Figure 4. Antibiotic prescriptions’ prevalence rate for all prescriptions, stratified by diagnosis class with the cumulative rate slope shown in orange (Pedianet, 2012–2018). AOM = acute otitis media; URTI = upper respiratory tract infection; LRTI = lower respiratory tract infection; UTI = urinary tract infection; SMMI = skin and mucus membrane infection; STI = soft tissue infection; BI = bone infection; AI = abdominal infection.
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Figure 5. Antibiotic prescriptions’ prevalence rates, stratified by diagnosis class (Pedianet, 2012–2018). AOM = acute otitis media; URTI = upper respiratory tract infection; LRTI = lower respiratory tract infection; UTI = urinary tract infection; SMMI = skin and mucus membrane infection; STI = soft tissue infection; BI = bone infection; AI = abdominal infection.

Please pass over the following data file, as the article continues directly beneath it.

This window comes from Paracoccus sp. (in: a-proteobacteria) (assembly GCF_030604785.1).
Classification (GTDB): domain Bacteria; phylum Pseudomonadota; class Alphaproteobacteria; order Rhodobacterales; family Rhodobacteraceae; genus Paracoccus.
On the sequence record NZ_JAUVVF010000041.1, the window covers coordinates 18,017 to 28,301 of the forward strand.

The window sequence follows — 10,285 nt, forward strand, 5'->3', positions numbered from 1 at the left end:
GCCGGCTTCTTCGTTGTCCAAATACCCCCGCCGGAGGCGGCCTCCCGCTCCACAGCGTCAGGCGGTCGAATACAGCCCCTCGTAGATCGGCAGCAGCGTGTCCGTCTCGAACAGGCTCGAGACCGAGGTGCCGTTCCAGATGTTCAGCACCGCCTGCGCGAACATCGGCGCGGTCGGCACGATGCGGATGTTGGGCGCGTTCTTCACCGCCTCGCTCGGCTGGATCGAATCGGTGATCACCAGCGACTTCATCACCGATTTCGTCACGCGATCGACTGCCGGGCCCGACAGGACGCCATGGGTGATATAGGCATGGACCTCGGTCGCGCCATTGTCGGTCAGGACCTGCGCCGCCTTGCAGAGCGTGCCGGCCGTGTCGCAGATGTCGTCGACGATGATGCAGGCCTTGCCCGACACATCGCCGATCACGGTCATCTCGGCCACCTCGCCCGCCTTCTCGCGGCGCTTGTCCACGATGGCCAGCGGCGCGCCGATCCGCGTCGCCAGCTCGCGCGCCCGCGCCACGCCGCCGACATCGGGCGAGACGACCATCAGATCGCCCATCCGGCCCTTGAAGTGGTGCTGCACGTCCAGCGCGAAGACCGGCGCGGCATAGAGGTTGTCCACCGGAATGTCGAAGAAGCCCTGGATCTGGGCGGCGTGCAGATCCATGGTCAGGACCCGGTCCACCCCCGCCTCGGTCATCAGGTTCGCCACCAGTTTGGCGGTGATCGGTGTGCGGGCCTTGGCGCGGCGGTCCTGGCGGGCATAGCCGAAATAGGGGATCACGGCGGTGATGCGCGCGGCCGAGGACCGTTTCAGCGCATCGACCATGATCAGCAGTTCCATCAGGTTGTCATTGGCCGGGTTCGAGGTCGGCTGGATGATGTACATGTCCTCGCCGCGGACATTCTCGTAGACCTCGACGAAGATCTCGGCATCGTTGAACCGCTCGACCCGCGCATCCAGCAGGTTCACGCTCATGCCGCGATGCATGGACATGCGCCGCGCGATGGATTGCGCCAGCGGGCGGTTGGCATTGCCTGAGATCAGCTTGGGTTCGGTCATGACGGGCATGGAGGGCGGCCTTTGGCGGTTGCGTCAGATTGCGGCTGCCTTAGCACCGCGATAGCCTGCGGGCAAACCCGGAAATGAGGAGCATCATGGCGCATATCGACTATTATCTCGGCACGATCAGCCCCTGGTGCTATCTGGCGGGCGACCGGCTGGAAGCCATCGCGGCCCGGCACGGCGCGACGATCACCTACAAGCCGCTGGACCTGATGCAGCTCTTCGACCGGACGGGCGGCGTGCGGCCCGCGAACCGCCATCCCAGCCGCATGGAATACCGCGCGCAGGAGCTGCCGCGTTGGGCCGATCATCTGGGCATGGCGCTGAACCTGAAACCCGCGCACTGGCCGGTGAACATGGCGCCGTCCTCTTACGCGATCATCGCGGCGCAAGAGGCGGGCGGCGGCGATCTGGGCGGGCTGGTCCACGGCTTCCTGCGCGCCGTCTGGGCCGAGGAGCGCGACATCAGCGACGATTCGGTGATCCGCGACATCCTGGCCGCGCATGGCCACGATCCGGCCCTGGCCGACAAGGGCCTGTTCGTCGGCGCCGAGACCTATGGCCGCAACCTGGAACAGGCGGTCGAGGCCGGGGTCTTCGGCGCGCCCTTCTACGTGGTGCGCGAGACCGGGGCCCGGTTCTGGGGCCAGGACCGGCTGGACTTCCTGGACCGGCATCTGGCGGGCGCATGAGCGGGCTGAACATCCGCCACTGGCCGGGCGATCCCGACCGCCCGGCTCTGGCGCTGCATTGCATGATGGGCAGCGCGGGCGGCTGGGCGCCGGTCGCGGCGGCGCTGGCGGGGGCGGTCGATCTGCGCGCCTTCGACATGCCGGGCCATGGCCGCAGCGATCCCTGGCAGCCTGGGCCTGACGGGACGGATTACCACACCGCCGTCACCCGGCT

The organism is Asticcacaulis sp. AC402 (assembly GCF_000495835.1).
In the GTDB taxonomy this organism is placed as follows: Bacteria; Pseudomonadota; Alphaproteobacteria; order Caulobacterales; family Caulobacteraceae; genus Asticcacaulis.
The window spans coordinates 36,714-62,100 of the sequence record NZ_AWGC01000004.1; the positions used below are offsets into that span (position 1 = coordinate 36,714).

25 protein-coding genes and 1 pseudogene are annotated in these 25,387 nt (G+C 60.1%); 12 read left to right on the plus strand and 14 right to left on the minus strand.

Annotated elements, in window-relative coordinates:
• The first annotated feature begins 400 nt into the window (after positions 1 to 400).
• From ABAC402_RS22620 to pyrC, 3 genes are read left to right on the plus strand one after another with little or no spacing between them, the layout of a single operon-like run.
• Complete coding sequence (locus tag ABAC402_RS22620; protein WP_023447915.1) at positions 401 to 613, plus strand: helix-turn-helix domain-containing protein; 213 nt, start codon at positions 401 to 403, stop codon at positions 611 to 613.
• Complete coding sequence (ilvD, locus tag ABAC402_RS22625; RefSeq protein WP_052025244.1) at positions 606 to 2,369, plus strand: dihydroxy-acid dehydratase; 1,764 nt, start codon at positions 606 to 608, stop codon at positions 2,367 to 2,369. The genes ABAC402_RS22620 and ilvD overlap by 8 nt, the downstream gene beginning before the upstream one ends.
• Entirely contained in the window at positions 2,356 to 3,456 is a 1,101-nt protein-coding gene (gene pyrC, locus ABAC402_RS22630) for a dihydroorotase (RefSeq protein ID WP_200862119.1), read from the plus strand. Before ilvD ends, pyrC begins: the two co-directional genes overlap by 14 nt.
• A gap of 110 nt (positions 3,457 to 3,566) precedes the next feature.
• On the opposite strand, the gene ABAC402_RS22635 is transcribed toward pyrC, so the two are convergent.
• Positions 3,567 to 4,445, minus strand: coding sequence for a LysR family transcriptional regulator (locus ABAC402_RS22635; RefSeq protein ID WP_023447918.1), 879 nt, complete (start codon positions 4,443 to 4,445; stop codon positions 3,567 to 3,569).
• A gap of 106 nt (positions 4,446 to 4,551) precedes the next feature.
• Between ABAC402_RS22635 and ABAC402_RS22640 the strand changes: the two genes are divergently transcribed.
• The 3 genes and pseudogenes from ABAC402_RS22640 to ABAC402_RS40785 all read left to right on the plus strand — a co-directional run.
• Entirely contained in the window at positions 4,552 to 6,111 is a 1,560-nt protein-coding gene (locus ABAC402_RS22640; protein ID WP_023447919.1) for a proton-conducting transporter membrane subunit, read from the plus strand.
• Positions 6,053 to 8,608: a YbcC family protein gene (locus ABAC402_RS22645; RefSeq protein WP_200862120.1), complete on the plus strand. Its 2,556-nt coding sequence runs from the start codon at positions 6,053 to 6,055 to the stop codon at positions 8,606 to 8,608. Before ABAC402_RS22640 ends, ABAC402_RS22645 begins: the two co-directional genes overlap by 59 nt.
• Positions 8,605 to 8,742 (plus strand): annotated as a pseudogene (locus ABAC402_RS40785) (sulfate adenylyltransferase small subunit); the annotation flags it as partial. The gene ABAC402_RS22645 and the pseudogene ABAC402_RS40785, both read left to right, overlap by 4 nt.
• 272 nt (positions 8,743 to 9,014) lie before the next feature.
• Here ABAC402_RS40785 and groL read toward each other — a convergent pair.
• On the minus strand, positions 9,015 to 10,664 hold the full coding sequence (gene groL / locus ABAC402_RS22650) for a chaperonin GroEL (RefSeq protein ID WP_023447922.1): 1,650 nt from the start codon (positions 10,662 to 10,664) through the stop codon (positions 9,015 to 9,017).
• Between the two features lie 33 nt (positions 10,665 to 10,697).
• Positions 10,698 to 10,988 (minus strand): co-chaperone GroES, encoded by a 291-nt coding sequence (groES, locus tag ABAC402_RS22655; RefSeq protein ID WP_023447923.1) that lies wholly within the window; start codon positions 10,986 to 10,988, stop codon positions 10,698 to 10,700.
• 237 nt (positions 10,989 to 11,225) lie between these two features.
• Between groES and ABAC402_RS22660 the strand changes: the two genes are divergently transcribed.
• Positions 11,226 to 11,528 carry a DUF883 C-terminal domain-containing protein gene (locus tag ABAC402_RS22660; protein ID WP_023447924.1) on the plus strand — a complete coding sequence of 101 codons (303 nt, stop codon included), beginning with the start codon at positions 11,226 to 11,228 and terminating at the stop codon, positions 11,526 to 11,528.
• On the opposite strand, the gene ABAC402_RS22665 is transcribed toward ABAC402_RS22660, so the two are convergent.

Figure 5. Antibiotic prescriptions’ prevalence rates, stratified by diagnosis class (Pedianet, 2012–2018). AOM = acute otitis media; URTI = upper respiratory tract infection; LRTI = lower respiratory tract infection; UTI = urinary tract infection; SMMI = skin and mucus membrane infection; STI = soft tissue infection; BI = bone infection; AI = abdominal infection.
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Figure 6. River plot of antibiotic treatment switching and prolongation. The rows of letters represent the prescriptions grouped by antibiotic classes in timely order from the upper part (first prescription) to the bottom part (last prescription), and the coloured lines show the connection with the following prescriptions in the same treatment episode (Pedianet, 2012–2018).